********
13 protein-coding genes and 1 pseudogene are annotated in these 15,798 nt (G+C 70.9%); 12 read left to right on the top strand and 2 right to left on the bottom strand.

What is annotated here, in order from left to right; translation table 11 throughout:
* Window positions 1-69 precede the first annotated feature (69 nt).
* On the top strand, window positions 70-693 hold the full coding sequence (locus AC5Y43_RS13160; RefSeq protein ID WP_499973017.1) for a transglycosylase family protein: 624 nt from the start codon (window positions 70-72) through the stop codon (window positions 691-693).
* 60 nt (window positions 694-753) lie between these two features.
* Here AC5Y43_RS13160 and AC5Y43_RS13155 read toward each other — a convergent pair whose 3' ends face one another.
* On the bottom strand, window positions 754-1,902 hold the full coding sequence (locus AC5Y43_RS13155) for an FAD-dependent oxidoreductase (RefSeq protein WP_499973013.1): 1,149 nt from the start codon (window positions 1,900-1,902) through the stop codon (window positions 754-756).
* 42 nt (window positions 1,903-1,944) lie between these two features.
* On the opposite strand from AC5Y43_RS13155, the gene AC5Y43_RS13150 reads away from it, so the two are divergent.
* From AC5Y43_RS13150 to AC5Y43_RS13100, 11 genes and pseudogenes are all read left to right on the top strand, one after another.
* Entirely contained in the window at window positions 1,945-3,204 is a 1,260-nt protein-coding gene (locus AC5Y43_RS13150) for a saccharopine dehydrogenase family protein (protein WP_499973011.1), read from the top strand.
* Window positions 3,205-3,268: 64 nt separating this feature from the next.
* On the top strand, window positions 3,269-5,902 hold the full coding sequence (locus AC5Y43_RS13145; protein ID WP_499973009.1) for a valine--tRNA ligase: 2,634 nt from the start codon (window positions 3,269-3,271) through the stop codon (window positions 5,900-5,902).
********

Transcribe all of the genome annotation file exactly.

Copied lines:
13 protein-coding genes and 1 pseudogene are annotated in these 15,798 nt (G+C 70.9%); 12 read left to right on the top strand and 2 right to left on the bottom strand.

What is annotated here, in order from left to right; translation table 11 throughout:
* Window positions 1-69 precede the first annotated feature (69 nt).
* On the top strand, window positions 70-693 hold the full coding sequence (locus AC5Y43_RS13160; RefSeq protein ID WP_499973017.1) for a transglycosylase family protein: 624 nt from the start codon (window positions 70-72) through the stop codon (window positions 691-693).
* 60 nt (window positions 694-753) lie between these two features.
* Here AC5Y43_RS13160 and AC5Y43_RS13155 read toward each other — a convergent pair whose 3' ends face one another.
* On the bottom strand, window positions 754-1,902 hold the full coding sequence (locus AC5Y43_RS13155) for an FAD-dependent oxidoreductase (RefSeq protein WP_499973013.1): 1,149 nt from the start codon (window positions 1,900-1,902) through the stop codon (window positions 754-756).
* 42 nt (window positions 1,903-1,944) lie between these two features.
* On the opposite strand from AC5Y43_RS13155, the gene AC5Y43_RS13150 reads away from it, so the two are divergent.
* From AC5Y43_RS13150 to AC5Y43_RS13100, 11 genes and pseudogenes are all read left to right on the top strand, one after another.
* Entirely contained in the window at window positions 1,945-3,204 is a 1,260-nt protein-coding gene (locus AC5Y43_RS13150) for a saccharopine dehydrogenase family protein (protein WP_499973011.1), read from the top strand.
* Window positions 3,205-3,268: 64 nt separating this feature from the next.
* On the top strand, window positions 3,269-5,902 hold the full coding sequence (locus AC5Y43_RS13145; protein ID WP_499973009.1) for a valine--tRNA ligase: 2,634 nt from the start codon (window positions 3,269-3,271) through the stop codon (window positions 5,900-5,902).